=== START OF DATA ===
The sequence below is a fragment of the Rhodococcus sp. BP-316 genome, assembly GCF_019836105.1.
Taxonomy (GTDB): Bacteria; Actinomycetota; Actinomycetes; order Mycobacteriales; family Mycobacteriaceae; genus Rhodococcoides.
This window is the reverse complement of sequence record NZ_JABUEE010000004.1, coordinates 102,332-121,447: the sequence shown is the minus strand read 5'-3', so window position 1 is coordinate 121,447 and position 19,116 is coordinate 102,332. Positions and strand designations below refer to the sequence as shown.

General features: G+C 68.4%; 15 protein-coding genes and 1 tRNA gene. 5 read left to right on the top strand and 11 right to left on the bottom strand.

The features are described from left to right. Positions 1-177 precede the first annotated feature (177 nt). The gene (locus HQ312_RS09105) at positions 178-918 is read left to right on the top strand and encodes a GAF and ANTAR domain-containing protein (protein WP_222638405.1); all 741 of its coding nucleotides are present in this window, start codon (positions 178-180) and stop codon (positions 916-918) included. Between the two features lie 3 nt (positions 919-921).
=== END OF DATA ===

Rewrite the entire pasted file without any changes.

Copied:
The sequence below is a fragment of the Rhodococcus sp. BP-316 genome, assembly GCF_019836105.1.
Taxonomy (GTDB): Bacteria; Actinomycetota; Actinomycetes; order Mycobacteriales; family Mycobacteriaceae; genus Rhodococcoides.
This window is the reverse complement of sequence record NZ_JABUEE010000004.1, coordinates 102,332-121,447: the sequence shown is the minus strand read 5'-3', so window position 1 is coordinate 121,447 and position 19,116 is coordinate 102,332. Positions and strand designations below refer to the sequence as shown.

General features: G+C 68.4%; 15 protein-coding genes and 1 tRNA gene. 5 read left to right on the top strand and 11 right to left on the bottom strand.

The features are described from left to right. Positions 1-177 precede the first annotated feature (177 nt). The gene (locus HQ312_RS09105) at positions 178-918 is read left to right on the top strand and encodes a GAF and ANTAR domain-containing protein (protein WP_222638405.1); all 741 of its coding nucleotides are present in this window, start codon (positions 178-180) and stop codon (positions 916-918) included. Between the two features lie 3 nt (positions 919-921).